Their academic credentials might have secured them all admission to top-tier universities this fall, but four high school seniors on Wednesday received top honors from the Kiwanis Club of the Sandhills based on qualities that aren’t listed on their college transcripts.
This year’s $2,500 Junior Builders Cup Scholarship went to Jenna Burns, a senior at The O’Neal School, in a reception at the Country Club of North Carolina. The three other nominees — Danielle Richmond from Pinecrest, Emma Saunders from Union Pines, and Caley Williams from North Moore High — each received $1,500 scholarships.
“They are leaders who have stood before their peers and seized victories and championships, they are self-motivated yet selfless givers,” said John Nagy, master of ceremonies at Wednesday’s reception. “They pull up others, but are unafraid of pushing back when challenged … Their future plans are directed toward service, toward science, and toward the betterment of the humanities that enrich all of our lives.”
Jenna, who has twice competed at the English-Speaking Union’s National Shakespeare Competition at Lincoln Center in New York, will further her theatrical aspirations at Boston University.
Matthew Jacobs, head of O’Neal’s upper school, described her as a student of “tremendous character and integrity” who “demands not only that we do things from the correct moral perspective, but that we do things well.”
That explains the conscientious approach to challenging roles that earned her the Outstanding Achievement in Acting award at the 2017 N.C. Theater Conference regional high school play festival. In O’Neal’s production of the contemporary play “Wit,” Burns’ portrayal of an emotionally isolated professor undergoing cancer treatment brought her math teacher Jennifer Isaacs to tears.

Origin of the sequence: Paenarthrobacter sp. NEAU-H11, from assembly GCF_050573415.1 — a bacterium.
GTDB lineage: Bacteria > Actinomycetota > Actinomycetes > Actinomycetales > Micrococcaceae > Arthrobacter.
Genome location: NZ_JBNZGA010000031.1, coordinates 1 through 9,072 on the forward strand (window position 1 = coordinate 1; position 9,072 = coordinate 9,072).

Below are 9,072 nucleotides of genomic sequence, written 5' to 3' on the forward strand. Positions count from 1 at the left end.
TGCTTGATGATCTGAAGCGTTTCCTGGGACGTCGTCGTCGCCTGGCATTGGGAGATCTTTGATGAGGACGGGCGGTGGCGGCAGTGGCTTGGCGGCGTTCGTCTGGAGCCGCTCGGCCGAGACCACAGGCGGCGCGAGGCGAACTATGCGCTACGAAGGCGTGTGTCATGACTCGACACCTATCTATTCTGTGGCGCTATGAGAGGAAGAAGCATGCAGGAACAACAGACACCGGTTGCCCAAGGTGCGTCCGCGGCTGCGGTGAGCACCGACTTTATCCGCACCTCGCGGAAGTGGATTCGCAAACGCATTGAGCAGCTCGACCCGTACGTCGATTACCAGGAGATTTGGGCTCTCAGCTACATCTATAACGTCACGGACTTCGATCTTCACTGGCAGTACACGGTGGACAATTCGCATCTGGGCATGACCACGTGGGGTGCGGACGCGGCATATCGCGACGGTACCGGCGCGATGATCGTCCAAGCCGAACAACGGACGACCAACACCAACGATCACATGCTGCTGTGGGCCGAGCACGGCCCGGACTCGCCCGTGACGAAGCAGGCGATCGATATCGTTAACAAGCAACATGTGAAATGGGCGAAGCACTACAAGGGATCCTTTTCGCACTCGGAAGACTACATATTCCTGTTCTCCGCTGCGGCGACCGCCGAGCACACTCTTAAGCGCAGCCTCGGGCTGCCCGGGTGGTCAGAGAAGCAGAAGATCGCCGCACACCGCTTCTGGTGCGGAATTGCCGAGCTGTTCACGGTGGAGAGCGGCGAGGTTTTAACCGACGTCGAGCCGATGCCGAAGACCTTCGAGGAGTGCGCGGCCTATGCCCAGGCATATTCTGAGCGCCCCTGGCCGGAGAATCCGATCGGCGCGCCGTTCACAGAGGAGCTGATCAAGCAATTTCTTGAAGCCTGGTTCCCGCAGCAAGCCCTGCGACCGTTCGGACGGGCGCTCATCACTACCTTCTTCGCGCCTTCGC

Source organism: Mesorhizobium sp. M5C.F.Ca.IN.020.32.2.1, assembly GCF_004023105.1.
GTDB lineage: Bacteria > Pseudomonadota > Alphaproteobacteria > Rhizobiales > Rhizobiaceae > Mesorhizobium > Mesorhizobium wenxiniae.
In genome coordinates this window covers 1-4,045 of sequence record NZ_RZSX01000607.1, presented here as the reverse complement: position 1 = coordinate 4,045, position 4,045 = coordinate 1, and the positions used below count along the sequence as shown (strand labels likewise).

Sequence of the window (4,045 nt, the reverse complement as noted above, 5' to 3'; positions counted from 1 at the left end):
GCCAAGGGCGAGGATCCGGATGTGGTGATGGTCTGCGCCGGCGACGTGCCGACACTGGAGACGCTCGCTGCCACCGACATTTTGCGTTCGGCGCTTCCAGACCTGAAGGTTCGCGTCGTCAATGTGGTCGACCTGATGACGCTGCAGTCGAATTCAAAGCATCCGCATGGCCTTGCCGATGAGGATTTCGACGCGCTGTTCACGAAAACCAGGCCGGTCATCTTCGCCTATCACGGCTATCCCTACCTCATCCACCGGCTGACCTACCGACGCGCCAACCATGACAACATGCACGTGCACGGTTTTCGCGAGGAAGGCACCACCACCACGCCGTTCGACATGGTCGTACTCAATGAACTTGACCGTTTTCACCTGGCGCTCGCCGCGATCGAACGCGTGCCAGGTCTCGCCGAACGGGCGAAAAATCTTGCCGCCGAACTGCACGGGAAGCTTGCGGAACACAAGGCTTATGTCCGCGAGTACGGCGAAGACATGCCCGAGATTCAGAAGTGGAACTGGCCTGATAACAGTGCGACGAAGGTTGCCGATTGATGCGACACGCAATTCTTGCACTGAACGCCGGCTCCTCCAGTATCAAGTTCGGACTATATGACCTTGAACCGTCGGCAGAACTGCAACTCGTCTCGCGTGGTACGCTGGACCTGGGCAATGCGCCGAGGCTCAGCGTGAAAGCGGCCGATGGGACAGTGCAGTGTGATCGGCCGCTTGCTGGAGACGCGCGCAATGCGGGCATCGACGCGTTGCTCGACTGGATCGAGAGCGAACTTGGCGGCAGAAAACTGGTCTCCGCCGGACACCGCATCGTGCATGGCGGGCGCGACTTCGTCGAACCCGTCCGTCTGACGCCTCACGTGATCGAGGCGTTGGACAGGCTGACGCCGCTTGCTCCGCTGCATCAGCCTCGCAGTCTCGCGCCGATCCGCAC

“It was my first big leading role and I really had to do a lot of research on it and make sure I was telling the story appropriately,” Burns said of the role. “It was one thing I really wanted to do justice.”
Isaacs described Burns as a student who is as willing to engage with abstract mathematical concepts as she is to delve into a new role on stage. Last summer, she took precalculus independently in an effort to catch up with students on track toward advanced math study — while also attending a theater course at Carnegie Mellon University.
“What draws me to theater is not the love of the applause, but the love of storytelling,” Burns wrote in her application for the Kiwanis scholarship. “Through the medium of theater, I found my own personal way of telling stories.”
If you ask Pinecrest art teacher Christine Wilson, she’ll tell you that Danielle Richmond exudes “kindness, empathy, and intrinsic motivation.”
If you ask Richmond, a member of the varsity women’s soccer team contesting the state 4A championship game this weekend for the first time in Pinecrest history, she’ll tell you she’s most proud of something else.
Two years ago, she started a “Cleat Closet” at AC Sandhills to provide quality soccer shoes to all of the club’s athletes — whether they can afford them or not.